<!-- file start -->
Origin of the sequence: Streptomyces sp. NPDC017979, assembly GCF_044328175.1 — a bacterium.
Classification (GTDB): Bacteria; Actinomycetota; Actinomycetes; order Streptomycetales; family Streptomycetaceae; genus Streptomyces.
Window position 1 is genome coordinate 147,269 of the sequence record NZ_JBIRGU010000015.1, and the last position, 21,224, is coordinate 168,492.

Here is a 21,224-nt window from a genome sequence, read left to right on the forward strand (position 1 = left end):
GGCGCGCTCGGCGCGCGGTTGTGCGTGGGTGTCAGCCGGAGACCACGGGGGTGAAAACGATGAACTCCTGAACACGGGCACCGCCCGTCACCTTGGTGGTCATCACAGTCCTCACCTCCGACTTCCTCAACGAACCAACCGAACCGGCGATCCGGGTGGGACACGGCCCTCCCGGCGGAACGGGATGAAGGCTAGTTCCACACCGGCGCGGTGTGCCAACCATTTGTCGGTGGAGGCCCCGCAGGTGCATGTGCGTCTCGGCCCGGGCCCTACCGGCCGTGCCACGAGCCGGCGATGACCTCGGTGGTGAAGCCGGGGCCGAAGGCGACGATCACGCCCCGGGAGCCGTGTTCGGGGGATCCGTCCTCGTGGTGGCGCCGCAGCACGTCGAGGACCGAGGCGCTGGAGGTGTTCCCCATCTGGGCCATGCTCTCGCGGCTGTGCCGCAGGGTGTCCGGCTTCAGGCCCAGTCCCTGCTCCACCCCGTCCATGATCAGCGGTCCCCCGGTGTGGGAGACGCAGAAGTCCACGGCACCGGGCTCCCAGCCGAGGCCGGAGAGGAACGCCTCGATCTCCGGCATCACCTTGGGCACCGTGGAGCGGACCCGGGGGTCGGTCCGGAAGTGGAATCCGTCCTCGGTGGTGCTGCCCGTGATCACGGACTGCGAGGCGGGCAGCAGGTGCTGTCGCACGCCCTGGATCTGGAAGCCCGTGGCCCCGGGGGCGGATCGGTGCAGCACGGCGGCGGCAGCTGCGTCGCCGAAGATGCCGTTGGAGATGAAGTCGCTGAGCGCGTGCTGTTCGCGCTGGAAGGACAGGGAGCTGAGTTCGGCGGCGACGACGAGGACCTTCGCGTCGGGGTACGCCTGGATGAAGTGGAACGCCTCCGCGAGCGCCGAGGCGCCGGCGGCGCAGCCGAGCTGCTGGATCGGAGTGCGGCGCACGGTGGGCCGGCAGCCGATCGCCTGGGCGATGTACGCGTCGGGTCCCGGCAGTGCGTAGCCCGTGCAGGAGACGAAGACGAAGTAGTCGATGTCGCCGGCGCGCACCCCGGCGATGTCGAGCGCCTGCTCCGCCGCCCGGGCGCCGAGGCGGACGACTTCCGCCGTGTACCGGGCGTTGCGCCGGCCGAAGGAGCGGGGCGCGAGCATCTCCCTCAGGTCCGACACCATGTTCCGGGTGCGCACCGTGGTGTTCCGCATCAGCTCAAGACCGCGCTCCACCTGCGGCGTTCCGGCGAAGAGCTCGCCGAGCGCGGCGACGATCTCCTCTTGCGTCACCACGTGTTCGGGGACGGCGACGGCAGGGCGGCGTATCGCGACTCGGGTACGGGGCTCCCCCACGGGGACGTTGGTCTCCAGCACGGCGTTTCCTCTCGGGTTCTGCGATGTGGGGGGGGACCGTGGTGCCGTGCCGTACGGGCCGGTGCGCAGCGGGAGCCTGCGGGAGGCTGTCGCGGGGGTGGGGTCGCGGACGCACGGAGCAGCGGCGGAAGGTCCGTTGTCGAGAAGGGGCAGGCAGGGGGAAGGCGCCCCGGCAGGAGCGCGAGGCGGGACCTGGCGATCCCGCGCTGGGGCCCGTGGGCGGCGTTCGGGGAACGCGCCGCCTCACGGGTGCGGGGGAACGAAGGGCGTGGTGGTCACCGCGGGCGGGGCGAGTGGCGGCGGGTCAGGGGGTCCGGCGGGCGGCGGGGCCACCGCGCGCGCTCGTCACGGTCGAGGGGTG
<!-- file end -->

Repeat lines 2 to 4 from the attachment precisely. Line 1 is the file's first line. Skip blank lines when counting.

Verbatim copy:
Classification (GTDB): Bacteria; Actinomycetota; Actinomycetes; order Streptomycetales; family Streptomycetaceae; genus Streptomyces.
Window position 1 is genome coordinate 147,269 of the sequence record NZ_JBIRGU010000015.1, and the last position, 21,224, is coordinate 168,492.

Here is a 21,224-nt window from a genome sequence, read left to right on the forward strand (position 1 = left end):